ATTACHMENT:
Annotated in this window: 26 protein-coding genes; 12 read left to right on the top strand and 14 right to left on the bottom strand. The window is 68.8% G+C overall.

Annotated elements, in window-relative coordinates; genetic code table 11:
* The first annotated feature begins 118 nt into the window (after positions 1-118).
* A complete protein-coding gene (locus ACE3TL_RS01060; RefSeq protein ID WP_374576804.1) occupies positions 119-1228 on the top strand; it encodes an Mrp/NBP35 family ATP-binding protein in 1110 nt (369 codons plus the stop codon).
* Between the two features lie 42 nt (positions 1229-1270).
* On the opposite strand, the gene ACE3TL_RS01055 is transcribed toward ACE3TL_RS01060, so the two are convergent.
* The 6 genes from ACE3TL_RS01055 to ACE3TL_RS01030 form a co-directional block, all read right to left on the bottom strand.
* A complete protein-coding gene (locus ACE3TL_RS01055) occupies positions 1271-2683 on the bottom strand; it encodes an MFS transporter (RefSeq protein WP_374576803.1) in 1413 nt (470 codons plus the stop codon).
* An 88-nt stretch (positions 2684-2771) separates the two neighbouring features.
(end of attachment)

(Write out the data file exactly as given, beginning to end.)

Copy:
Annotated in this window: 26 protein-coding genes; 12 read left to right on the top strand and 14 right to left on the bottom strand. The window is 68.8% G+C overall.

Annotated elements, in window-relative coordinates; genetic code table 11:
* The first annotated feature begins 118 nt into the window (after positions 1-118).
* A complete protein-coding gene (locus ACE3TL_RS01060; RefSeq protein ID WP_374576804.1) occupies positions 119-1228 on the top strand; it encodes an Mrp/NBP35 family ATP-binding protein in 1110 nt (369 codons plus the stop codon).
* Between the two features lie 42 nt (positions 1229-1270).
* On the opposite strand, the gene ACE3TL_RS01055 is transcribed toward ACE3TL_RS01060, so the two are convergent.
* The 6 genes from ACE3TL_RS01055 to ACE3TL_RS01030 form a co-directional block, all read right to left on the bottom strand.
* A complete protein-coding gene (locus ACE3TL_RS01055) occupies positions 1271-2683 on the bottom strand; it encodes an MFS transporter (RefSeq protein WP_374576803.1) in 1413 nt (470 codons plus the stop codon).
* An 88-nt stretch (positions 2684-2771) separates the two neighbouring features.